The Dangers of Multi –culturalising and downsizing Vesak – the pre-eminent Buddhist Festival in Sri Lanka
Posted on April 9th, 2017
Throughout Sri Lanka’s Buddhist History lasting for over 2300 years Vesak has been an exclusive Buddhist Festival with only Buddhist symbols and decorations been displayed to mark the most important occasion in the Buddhist calendar. Even at worst of times during colonial rule under three Christian powers, this festive day for Buddhists was never adulterated with symbols of other religions.
However this year ( 2017) this long established tradition of Vesak being an exclusive Buddhist festival appears to be under threat if we are to take cue from an Advertisement placed in the ‘Sunday Times’ newspaper which has been running for 4 weekends. The focus of the advertisement is on celebration of Vesak but the margin of the advertisement at both the top and bottom ends is lined with the symbols of four religions namely Buddhism, Christianity, Islam and Hinduism.
The rationale for inserting non – Buddhist religious symbols in respect to celebration of Vesak, in a newspaper advertisement is inexplicable except in terms of Multi –culturalising and downsizing Vesak as an exclusive Buddhist Festival. It is not a secret that the space for Buddhists and Buddhism is getting diminished in a land that once took pride as the centre of Buddhism and was accordingly given that recognition throughout the world.
Buddhism and Buddhist values were the pride of the Sinhale nation for over two millennia. Nothing that this country stood for brought international attention both from near and far than the nation’s commitment to safeguard and foster Buddhism. Buddhist values were the term of reference in national policy making by Sinhalese Kings. Even the Nayakkar (Tamil) Kings of the Kandyan Kingdom respected Buddhist values and never diluted them with ideas alien to Buddhism. Now all what this ancient nation stood for is under grave threat from a Government that is bound by Article 9 of the Constitution to give foremost place to Buddhism and accordingly to protect and foster the Buddha Sasana.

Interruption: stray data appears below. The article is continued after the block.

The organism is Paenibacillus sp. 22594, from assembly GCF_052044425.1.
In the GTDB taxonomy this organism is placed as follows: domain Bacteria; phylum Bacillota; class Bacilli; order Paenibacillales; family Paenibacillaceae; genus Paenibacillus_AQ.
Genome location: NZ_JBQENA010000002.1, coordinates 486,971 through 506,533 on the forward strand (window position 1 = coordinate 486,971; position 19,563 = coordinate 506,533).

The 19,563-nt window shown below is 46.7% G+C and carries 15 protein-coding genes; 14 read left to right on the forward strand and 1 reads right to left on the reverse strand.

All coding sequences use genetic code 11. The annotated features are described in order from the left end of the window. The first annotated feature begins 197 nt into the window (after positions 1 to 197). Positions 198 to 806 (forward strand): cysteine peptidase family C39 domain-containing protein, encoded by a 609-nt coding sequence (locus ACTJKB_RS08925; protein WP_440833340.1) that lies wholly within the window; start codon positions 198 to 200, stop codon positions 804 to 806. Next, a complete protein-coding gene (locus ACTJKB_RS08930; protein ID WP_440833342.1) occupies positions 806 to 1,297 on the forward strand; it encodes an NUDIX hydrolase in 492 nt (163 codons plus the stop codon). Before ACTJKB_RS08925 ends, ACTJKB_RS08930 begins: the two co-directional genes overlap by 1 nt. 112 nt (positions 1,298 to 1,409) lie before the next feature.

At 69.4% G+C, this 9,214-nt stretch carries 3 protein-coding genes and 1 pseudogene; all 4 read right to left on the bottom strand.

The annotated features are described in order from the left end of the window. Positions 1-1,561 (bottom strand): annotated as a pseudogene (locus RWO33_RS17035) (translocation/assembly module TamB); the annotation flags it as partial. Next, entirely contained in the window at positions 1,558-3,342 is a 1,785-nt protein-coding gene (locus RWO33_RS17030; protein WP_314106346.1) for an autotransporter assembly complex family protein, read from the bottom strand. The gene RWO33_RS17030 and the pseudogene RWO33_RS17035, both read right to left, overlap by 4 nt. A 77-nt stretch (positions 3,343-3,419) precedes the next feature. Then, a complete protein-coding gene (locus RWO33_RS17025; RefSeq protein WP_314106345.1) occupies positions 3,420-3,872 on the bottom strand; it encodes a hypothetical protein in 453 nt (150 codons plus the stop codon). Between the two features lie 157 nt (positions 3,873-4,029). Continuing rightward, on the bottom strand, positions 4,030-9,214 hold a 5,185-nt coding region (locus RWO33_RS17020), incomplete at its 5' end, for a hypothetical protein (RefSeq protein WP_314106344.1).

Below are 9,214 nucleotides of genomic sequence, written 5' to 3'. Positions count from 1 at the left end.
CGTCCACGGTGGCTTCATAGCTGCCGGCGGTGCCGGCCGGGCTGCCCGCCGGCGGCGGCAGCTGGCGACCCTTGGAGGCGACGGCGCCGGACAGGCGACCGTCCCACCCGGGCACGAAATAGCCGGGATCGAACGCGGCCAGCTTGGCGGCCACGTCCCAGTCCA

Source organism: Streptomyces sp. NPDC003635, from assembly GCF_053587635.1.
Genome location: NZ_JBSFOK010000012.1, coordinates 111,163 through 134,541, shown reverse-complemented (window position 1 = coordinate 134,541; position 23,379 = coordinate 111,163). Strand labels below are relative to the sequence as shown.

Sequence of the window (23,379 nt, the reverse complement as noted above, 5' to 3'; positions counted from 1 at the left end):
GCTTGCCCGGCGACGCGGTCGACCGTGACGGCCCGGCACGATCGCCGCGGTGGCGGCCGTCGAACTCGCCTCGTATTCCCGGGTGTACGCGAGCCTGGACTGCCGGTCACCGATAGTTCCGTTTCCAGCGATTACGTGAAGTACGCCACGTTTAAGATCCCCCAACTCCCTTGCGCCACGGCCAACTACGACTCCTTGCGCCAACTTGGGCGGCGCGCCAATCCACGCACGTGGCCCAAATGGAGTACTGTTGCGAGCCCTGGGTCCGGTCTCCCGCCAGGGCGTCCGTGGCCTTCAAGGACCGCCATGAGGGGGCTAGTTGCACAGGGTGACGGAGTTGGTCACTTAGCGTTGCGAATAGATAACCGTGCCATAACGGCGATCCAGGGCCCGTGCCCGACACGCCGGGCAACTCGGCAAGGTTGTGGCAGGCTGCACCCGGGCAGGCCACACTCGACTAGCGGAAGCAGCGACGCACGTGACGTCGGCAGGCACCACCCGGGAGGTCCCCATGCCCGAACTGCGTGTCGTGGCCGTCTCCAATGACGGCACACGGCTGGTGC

We are indeed living in strange times. An advertisement placed in the national newspapers on February 4, 2017 called on people to engage in shared values between religions. This would appear to be nothing but a shameless exercise to bury Buddhist values within a seemingly innocent move to harmonise values that are in-congruent.
The First Precept is very clear on the ethical conduct required of Buddhists. The principle ‘ Kill and Eat’ which is at the core of Abrahamic religions is anathema to Buddhist followers, by and large.
Is the ‘ Shared Values’ policy meant to encourage Buddhists to ‘kill and eat’ and accordingly violate the First Precept?
The current advertisement in Today’s Sunday Times 2 (April 9, 2017) page 10, attempts to dissuade the Buddhist public from having Dansals to feed the poor, engaging in celebration of Vesak in a special fitting manner being a once a year occasion and projecting Sri Lanka as a pre- dominant Buddhist country.
While austerity is being advocated for Buddhists in celebration of Vesak, no such caution was sounded when Christmas was celebrated under Government patronage last December. An exorbitant amount was spent in decorating Colombo streets and public squares with fancy lighting and bulbs to show case Christianity including the erection of a fake Christmas Tree on Galle Face Green, despite protests from the vast majority of Lanka’s citizenry.
There must be a limit to appeasement. It should never be done at the expense of Buddhism or downsizing the celebration of Buddhist festivals. It would indeed be tragic if the forthcoming UN Day of Vesak 2017 Conference due to be held in Colombo (May 12 – 14, 2017) were to be used for promoting an inter – faith and multi-cultural agenda whose ultimate hidden goal is nothing but to drive out Buddhism from public life in the country.